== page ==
Acta Scientific Dental Sciences (ASDS)(ISSN: 2581-4893)

Research Article Volume 5 Issue 8

Second-Generation Bioceramics in the Treatment of Immature Permanent Teeth: Systematic Review of the Literature

Venditti A1*, Ragazzoni FM2 and Venditti A Jr3

1DDS, Specialist in Paediatric Dentistry, Private Practice, Italy
2DDS, Private Practice, Italy
3Dental Hygienist, Private Practice, Italy

*Corresponding Author: Venditti A, DDS, Specialist in Paediatric Dentistry, Private Practice, Italy.

Received: June 21, 2021; Published: July 19, 2021


Introduction: The second generation bioceramic materials are inorganic silicates able to stimulate the production of hydroxyapatite. They have antibacterial properties, short grip time, dimensional expansion capacity after hardening, are hydrophilic and have a compression resistance similar to dentine. The aim of the study is a systematic review of the literature on the use of second-generation bioceramics in the treatment of permanent dentary elements at immature apex.

Materials and Methods: A systematic review of the literature has been carried out through the databases Pubmed, Medline, Scopus and Google Scholar according to the guidelines of the PRISMA statement, selecting all published RCT within 10 years until 1 April 2021 regarding the use of second-generation bioceramics in the pulp treatments of immature permanent dental elements.

Results: In the treatment of capping of the vital pulp, 100% of immature permanent elements treated with second-generation bioceramics maintain pulp vitality and show physiological root development at a follow up of 12 months, compared to 89.36% of the teeth treated with calcium hydroxide and MTA. In the treatment of apicogenesis, 90.4% of immature teeth treated with second-generation bioceramics show physiological root development at a follow-up of 24 months, compared to 89.9% of the elements treated with calcium hydroxide. In the treatment of apecification, the formation of the apical plug to a follow of 24 months takes place in 100% of cases either using second-generation bioceramics or using MTA. The release of periapical calcium during the curing time is higher using the new bioceramics then MTA. The elements with immature apices, show a greater resistance to the fracture when they are obturated with bioceramics of second generation then MTA. The resistance increases when silicates are used both in the formation of the apical plug and for radicular back filling.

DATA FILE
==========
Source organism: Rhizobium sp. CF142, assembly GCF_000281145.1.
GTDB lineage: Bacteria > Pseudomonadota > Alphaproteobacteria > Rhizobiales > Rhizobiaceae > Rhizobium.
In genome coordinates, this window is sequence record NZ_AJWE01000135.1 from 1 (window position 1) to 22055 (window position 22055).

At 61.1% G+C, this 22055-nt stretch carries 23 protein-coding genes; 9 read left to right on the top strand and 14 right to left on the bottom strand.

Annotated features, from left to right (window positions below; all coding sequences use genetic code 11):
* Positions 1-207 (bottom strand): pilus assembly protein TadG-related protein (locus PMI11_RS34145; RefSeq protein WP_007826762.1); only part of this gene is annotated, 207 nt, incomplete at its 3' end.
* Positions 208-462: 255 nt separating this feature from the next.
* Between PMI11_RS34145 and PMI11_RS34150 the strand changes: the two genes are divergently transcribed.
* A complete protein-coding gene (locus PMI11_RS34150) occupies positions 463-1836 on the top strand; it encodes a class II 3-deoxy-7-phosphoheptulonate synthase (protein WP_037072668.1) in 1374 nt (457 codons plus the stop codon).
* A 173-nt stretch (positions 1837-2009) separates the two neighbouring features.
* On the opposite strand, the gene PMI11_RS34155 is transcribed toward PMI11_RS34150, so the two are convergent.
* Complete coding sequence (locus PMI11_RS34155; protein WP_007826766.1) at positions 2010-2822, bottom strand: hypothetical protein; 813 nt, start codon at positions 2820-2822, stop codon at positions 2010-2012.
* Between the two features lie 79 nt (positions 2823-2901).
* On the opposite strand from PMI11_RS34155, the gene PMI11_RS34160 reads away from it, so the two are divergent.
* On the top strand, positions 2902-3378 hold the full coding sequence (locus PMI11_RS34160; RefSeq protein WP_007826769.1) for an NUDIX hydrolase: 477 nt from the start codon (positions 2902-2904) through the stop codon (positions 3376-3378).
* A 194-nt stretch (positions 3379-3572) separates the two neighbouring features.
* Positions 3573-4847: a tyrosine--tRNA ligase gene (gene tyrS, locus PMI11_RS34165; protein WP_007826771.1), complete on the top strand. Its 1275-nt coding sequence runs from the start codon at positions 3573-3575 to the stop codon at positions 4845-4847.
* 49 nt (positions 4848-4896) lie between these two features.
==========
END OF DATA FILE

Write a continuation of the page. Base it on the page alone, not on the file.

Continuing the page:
Discussion and Conclusion: Second-generation bioceramics have numerous advantages over conventional materials used in the treatment of immature permanent dental elements, including reduced uptake time, increased dimensional expansion with improved apical seal, greater resistance to compression and fracture and greater biocompatibility with better maintenance of the clean vitality.

Keywords: Bioceramic; Immature Teeth; Open Apex; Vital Pulp Cupping; Apexogenesis, Apecification


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Citation: Venditti A., et al. “Second-Generation Bioceramics in the Treatment of Immature Permanent Teeth: Systematic Review of the Literature”. Acta Scientific Dental Sciences 5.8 (2021): 65-72.


Copyright: © 2021 Venditti A., et al. This is an open-access article distributed under the terms of the Creative Commons Attribution License, which permits unrestricted use, distribution, and reproduction in any medium, provided the original author and source are credited.


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